Friday, September 25, 2020

New York should extend deer season


A couple of weeks ago the New York State Department of Environmental Conservation (DEC) surprised deer hunters with something akin to an early Christmas present: Our game commission is floating the idea of extending the southern zone deer season through the Christmas break.


Currently, in that zone (which includes all of the counties covered by this newspaper), the late-season archery and blackpowder offerings immediately follow the regular firearms season and last for 9 days. This year, they run from December 14 to 22.


Under the DEC’s proposal, they would like to add 7 days to those special seasons, this year and going forward, from December 26 through January 1.


That may not seem like much, but this greatly increases opportunity for hunters to get into field and forest to fill their freezers. That “holiday deer hunt”, as the DEC calls it, would occur during what is for all schools and colleges and many factories and offices the Christmas break. Hunters who may have previously struggled to find the time to fit a Saturday or Sunday of hunting into their busy schedules will have access to numerous days of leisure to get outdoors.


I am in full support of the DEC’s plan. It’s a winner. I look at the impact that it has on what we could call the Four Fs: family, funding, feeding and flowers.


The shared breaks will allow shared hunts, getting the whole family outdoors. That bond is how a lifetime of sustainable harvest, conservation-mindedness and respect for nature are created in a youngster. The holiday hunt also brings back to the fold older family members who have moved away. The holidays are when many come back to New York State and spend a few days, if not the whole week, at their loved ones’ homesteads. Now, they can rekindle the love affair they had for their old stomping grounds.


Bringing back the snowbirds and chasers of greener pastures will also help bring much-needed funding to the DEC, advancing the good work they do in managing wildlife, stocking fish, protecting the environment and hosting campgrounds and trails. A non-resident license that covers hunting, archery or muzzleloading, and two doe tags comes in at $150. If the State picks up four thousand hunters for the holidays, that’s $600,000 being directly invested in the DEC. There’s a lot the DEC can do with that, especially in the COVID era when state budgets are strained and people are flocking to the outdoors.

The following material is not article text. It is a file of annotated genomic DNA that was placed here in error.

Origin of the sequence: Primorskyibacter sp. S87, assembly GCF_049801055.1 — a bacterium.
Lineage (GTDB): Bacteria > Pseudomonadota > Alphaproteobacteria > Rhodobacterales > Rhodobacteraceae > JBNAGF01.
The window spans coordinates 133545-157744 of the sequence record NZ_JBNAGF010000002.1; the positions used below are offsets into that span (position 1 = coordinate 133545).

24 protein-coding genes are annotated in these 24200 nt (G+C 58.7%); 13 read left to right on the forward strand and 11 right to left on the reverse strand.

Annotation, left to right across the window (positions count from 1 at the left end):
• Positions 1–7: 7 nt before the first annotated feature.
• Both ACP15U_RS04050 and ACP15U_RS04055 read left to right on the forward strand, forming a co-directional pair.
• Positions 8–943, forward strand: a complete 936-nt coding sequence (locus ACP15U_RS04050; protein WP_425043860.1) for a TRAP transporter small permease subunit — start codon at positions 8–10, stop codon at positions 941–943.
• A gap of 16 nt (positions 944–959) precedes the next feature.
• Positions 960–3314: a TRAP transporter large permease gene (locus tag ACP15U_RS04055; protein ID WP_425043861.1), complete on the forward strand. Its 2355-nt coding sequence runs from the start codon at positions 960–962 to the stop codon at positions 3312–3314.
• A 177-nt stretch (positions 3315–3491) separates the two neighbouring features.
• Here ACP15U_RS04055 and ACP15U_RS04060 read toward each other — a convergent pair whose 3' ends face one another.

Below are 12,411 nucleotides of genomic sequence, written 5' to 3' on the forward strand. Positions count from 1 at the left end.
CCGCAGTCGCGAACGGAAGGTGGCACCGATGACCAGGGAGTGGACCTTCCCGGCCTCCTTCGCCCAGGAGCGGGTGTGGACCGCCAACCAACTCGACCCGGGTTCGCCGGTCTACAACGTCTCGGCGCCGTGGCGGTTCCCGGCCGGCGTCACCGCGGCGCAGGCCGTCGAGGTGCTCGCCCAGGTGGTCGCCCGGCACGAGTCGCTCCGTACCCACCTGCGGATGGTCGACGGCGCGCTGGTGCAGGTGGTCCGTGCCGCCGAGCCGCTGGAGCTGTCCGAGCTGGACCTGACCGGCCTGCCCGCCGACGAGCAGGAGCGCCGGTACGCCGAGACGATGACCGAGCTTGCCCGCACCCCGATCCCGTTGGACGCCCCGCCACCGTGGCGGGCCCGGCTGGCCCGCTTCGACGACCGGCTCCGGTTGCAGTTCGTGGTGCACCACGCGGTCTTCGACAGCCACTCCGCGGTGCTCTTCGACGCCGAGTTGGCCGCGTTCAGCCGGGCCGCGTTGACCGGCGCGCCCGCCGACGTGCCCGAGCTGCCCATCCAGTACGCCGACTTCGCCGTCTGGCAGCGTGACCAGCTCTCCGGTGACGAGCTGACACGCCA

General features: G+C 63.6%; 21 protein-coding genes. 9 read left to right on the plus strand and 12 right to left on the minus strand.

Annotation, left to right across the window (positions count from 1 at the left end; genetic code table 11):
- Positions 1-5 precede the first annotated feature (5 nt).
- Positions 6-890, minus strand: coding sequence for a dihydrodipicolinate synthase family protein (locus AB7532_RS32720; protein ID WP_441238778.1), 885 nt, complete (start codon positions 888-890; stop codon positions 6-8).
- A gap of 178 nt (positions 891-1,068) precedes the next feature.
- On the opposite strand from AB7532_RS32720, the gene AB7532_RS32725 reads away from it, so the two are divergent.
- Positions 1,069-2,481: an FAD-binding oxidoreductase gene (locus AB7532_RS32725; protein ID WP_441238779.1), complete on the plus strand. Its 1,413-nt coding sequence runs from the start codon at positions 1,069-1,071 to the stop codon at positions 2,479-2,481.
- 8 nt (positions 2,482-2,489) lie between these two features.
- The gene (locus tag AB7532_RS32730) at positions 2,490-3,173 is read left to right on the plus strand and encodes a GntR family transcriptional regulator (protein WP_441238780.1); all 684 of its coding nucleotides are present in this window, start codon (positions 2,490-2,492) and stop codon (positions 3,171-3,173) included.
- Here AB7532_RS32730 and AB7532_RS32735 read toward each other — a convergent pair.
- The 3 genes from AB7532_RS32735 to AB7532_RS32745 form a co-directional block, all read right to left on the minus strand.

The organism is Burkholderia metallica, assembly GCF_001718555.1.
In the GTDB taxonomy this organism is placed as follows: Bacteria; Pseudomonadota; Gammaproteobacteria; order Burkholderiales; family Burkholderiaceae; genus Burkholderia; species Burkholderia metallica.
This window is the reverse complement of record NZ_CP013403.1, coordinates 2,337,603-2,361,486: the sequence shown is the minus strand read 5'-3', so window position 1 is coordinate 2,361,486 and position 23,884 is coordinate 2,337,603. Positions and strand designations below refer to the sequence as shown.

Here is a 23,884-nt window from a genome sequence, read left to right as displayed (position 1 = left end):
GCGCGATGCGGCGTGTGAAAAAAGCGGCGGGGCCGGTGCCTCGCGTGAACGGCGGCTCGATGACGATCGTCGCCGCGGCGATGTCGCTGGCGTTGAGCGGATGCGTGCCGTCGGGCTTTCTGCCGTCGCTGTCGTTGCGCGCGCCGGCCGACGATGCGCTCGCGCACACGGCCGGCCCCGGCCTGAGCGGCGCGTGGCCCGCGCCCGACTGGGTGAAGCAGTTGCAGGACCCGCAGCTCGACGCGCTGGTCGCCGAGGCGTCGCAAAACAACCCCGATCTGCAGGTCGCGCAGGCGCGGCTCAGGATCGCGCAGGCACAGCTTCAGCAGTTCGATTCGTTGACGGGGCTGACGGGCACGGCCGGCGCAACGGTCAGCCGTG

The outcome of all of these efforts should be a harvest of nature’s bounty. A couple of deer can keep a family well-fed for a year, providing them a very healthy protein. This is much needed in today’s world: In 2019, more than 10% of US homes had some level of food insecurity. That number has been driven up dramatically by the socioeconomic impact of COVID and its lockdowns of the economy. In late-March, when COVID was at its most frightening, a quarter of US households claimed they didn’t have enough to eat. The State could help fight hunger by extending the season and allowing hunters to fill their freezers and their bellies as well as those of others who may be in need: The Venison Donation Coalition in New York provides a whopping 38 tons of venison each year to food banks…a holiday hunt could substantially increase that.


Lastly, there is the considerable environmental impact of an extended deer season. Further winnowing down the herd saves local forests and wildflowers. Many naturalists, yours truly included, know that the overabundance of deer in Western New York has destroyed our forests’ understories, wiping out vast stands of rare orchids and other wildflowers. What I always use the example in this plight: Our family farm for all my childhood had a vast population of trilliums; in one spot, a sea of white covered over an ace of the forest floor every spring. Those trilliums have been wiped out for almost 20 years now, as the deer browsed on the plants’ tender leaves, some of the first greens of the spring. Rightsizing the deer population could bring back these and other plants we’ve lost.


If you would like to make your voice heard as the state ponders this initiative, know that through November 8 the DEC is accepting public comment on the proposal. You can voice your opinion in two ways, email ( with Holiday Deer Hunt Proposal as the subject) or postal mail (Jeremy Hurst, NYSDEC Bureau of Wildlife, 625 Broadway, 5th Floor, Albany, NY 12233). Before doing so, it’s suggested you read all the details on page 7 of the September 9th New York State Register at


From the 28 September 2020 Greater Niagara Newspapers and Batavia Daily News

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